5. I say classic. I love herringbone but wouldn’t want to invest time/money on a flip. I have a very strong, negative reaction to the diagonal.

    Just curious, when it gets wet, do you know how slip resistant is it? We live in New England, so we have snow that gets tracked into our garage entrance. Tile gets slippery when wet. I was curious if this would be a better alternative.

  6. I love the herringbone pattern, it feels very European and sophisticated but I have to agree with your home-flipper voice … better to be safe and install it vertically so that the majority of buyers will not object :)

  7. I’m a fan of flooring on the diagonal, and of course herringbone is amazing, too. I don’t get as excited about traditional application, but it still looks nice, just less interest. The designer in me loves the diagonal, always!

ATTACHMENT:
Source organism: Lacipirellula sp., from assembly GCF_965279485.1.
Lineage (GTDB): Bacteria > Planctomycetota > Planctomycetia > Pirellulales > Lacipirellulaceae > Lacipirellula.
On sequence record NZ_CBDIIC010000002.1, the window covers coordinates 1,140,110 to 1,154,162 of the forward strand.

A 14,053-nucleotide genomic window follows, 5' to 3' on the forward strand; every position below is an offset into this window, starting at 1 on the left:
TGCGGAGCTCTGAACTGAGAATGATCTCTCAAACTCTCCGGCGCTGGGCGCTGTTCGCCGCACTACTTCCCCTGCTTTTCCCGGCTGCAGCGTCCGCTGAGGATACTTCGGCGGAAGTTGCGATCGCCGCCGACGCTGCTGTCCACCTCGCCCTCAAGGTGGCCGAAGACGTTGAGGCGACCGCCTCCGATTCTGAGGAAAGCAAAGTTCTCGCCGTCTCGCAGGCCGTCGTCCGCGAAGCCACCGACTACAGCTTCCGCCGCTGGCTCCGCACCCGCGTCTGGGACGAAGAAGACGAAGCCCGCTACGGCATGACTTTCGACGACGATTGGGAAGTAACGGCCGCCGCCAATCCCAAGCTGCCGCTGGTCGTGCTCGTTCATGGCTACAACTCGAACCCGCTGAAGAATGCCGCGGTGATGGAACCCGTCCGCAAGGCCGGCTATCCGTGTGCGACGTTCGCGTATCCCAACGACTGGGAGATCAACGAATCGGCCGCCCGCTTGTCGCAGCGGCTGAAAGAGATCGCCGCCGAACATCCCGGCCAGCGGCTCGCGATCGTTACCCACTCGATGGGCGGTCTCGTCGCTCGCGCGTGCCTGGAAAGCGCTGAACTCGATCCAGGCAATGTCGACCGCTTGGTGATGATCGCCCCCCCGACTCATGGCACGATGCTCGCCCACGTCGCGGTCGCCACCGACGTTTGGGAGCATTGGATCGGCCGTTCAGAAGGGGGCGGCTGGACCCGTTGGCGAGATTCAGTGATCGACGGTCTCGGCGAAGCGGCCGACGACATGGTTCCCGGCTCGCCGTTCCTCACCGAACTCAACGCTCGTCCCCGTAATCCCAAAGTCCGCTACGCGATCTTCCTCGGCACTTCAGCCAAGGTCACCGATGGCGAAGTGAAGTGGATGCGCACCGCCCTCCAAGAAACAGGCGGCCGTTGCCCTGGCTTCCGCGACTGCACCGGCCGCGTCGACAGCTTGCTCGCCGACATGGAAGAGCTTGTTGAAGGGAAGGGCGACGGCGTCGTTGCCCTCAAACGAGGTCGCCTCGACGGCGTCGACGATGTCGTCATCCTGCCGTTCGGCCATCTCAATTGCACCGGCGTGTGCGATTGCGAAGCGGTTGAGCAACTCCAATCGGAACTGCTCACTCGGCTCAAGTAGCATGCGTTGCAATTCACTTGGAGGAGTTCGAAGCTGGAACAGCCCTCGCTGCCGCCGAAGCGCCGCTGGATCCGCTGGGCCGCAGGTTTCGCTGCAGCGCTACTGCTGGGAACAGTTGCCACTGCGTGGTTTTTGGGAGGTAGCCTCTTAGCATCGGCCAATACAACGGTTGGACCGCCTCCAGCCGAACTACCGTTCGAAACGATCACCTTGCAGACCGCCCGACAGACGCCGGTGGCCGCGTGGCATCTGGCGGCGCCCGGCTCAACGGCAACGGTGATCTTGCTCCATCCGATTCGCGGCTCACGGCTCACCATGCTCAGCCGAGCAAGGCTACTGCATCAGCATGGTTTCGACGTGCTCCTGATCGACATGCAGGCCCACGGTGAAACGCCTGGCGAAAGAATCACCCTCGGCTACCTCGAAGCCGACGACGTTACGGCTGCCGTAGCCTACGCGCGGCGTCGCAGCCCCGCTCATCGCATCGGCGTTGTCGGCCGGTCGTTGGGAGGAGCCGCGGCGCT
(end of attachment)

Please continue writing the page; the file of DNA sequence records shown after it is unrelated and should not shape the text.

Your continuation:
8. I’m in love with wood floor and with floor that gives the impression of aging and tells stories. And i think that’s why i’m going to try to have wood in my next home.
    Thanks for the inspiration :)
    – xoxo
    Laura – //junethirty.wordpress.com

  9. We renovated our kitchen last year, and did diagonal hardwood floors – we LOVE it. Turns out, the subfloor isn’t the same through the whole space, but one part is perpendicular to the other. So rather than having to change directions halfway through the room, we did it on an angle. It turned out really beautifully.

  10. I way prefer the classic design. The herringbone is too much for my eye. I want the floor to be a backdrop, not the pow factor. The diagonal is nice but not worth the trouble and expense in this situation. I have classic wood, site built floors and all rooms in the entire downstairs have the wood going the same way, straight forward from the front door. I love it and think it’s the perfect backdrop for my upscale decor.